Wednesday, 14 July 2010

A Most Wonderful Thesis

I spent a small portion of last night and today reading what is allegedly a thesis. This particular thesis belongs to everyone's favourite tax evading creationist nutjob, Kent Hovind. At an astounding 102 pages, it robbed me of a good couple of hours or so of my life, but I don't begrudge it since it is one of the most amusing articles I have ever set my eyes upon. I do get the feeling, though, that Mr Hovind had no intention of launching his comic career with the submission of this particular document.

The thesis was submitted as a requirement to obtain the degree of philosophiae doctor, again, allegedly. It was handed out (and yes, that phrase does seem the most appropriate here) by the institution of academic excellence, Patriot University. Particularly amusing are the images of Learning HQ.

The thesis is reminiscent of a ten-year-old's book report. Of course, one would perhaps expect a higher standard of writing from a child nearing secondary school age. At the risk of breaching copyright, I must inform the reader of the first sentence that appears in the main body of text:
"Hello, my name is Kent Hovind."
Yes, that is right. It really does get you on the edge of your seat. There was no way I was going to put it down after that. The rest of the "thesis" is written in a similar manner. The sentences are short and sharp. Much of the thesis is concerned with giving information on historical figures whom Hovind feels have for some reason gone out of their way to reject the obvious existence of his God and in describing them he informs us of one thing per sentence in the form, "He was...". This gets rather tedious extremely quickly. The number of spelling errors is horrendous. The same applies to the grammatical errors that render this almost unreadable. He has also taken a liberty with the "information" that he has provided. One fairly amusing example was the lifespan of Voltaire (a man whose name got the joy of losing an 'e'). Voltaire lived to be eighty-three - a respectable age for a man in the eighteenth century. For some reason, Hovind let him live to be in the region of 104. Upon writing that down, I would personally double check my numbers since I know that in that time living past your centenary year was extremely rare.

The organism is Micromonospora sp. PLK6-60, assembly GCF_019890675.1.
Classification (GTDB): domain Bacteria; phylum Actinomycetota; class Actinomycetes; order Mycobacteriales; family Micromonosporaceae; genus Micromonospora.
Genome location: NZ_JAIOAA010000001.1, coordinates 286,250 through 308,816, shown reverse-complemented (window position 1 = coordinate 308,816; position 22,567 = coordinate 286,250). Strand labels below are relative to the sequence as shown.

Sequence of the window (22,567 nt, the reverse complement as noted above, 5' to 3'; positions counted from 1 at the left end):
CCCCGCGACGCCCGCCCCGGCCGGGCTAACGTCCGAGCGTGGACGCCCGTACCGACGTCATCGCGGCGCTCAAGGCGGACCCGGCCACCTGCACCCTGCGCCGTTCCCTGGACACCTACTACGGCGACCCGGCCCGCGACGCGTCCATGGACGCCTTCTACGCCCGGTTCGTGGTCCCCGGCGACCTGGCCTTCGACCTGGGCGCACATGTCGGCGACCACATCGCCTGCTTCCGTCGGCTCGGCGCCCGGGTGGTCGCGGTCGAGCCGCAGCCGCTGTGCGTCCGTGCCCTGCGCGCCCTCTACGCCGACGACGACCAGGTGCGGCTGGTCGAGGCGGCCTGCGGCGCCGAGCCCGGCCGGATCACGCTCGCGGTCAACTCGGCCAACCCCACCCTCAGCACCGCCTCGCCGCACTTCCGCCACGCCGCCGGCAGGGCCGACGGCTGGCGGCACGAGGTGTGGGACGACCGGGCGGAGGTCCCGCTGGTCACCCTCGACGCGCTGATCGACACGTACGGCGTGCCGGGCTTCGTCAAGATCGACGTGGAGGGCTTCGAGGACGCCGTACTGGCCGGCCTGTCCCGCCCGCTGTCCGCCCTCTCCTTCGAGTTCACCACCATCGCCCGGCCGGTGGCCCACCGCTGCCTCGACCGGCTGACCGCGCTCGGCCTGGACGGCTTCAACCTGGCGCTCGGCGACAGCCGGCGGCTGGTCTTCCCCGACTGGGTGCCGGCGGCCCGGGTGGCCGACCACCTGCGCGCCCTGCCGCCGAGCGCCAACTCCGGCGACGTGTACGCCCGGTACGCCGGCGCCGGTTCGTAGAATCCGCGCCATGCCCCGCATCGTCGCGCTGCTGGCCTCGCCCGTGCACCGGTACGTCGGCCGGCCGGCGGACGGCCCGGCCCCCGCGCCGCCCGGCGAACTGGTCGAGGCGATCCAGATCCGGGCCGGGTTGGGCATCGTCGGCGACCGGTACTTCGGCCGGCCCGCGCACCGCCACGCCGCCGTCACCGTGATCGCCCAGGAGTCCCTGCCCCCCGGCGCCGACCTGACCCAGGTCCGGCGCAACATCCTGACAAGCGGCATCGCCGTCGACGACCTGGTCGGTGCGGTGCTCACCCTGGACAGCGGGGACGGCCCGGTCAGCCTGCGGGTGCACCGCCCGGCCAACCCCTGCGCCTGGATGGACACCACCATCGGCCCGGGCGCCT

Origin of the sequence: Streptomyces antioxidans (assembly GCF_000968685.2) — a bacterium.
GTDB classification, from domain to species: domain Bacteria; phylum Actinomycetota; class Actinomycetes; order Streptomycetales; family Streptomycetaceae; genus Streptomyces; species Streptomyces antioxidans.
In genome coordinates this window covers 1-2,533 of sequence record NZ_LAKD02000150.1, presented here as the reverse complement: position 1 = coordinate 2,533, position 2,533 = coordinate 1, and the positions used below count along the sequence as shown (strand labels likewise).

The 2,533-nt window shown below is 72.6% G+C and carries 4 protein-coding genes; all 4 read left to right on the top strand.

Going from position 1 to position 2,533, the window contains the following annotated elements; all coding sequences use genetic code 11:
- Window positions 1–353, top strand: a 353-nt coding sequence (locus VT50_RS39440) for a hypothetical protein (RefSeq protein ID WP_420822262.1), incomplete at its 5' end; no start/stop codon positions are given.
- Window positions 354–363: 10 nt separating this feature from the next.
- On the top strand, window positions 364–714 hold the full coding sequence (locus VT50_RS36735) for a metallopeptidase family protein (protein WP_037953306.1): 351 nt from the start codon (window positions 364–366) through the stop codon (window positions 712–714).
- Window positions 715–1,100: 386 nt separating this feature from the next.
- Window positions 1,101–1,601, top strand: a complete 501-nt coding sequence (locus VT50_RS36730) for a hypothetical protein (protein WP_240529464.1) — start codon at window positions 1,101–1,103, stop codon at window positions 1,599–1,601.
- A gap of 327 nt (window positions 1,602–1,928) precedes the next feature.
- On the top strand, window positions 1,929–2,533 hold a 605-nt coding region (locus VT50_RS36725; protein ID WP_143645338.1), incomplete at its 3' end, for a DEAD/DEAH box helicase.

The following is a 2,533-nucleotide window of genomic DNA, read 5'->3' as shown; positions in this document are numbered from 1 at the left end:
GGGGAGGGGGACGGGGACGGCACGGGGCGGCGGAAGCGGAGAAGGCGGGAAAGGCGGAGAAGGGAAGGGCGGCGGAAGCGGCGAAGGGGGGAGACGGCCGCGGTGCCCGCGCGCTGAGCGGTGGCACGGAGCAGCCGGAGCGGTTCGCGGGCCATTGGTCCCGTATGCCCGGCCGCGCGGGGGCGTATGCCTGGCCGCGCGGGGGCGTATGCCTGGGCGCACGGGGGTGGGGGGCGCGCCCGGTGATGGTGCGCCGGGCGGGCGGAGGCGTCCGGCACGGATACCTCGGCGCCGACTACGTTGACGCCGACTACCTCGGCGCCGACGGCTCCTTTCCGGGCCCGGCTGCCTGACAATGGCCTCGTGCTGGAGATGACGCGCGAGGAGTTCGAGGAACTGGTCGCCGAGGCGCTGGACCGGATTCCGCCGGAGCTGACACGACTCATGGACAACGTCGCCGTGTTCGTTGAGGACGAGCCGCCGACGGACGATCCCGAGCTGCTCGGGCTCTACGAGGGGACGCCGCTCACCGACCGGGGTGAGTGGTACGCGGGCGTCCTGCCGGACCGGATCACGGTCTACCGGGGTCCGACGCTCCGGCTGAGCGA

Ignoring all the mistakes of this nature, the other stupidities present themselves rapidly. He repeatedly informs the reader that evolution is a religion, not a science, because there is no empirical evidence. What he really means is that he does not understand evolution and calling it a religion lowers it to the level of his belief system, allowing him to consider it an even playing ground. There are several attempts at demonstrating that the earth can be little over 6,000 years old. He has, of course, linked both fascism and communism to evolution. He has also gone out of his way to inform us that the term evolution (which in the context should mean biological evolution) is used by "evolutionists" to maintain that the universe started 13.72 billion years ago from nothing - an impossibility, surely! Of course, in reality the theory of evolution is only useful at looking at progress after abiogenesis. I'm rather quite surprised he did not take any time to complain about gravitationalists like me.

The mistakes are plentiful, and I certainly found myself chuckling away at the whole thing. The best part, though, is the one that appears both here and in all the talks he did:
"Evolution is a religious faith... What I am upset about is the fact that their faith is being taught as science in the public school system at my expense as a taxpayer. That upsets me greatly!"
 What is it you are in prison for again, Kent?

Tuesday, 7 April 2009


Sometimes it's nice to see some progress around the world. Following on from Sweden on April 1st, and Iowa on 3rd of April, Vermont is going to legalise same-sex marriage. It will be legal as of September 1st.

Hopefully more states will follow suit.

Peace, Love, Unity

Sunday, 5 April 2009

The Approaching Curve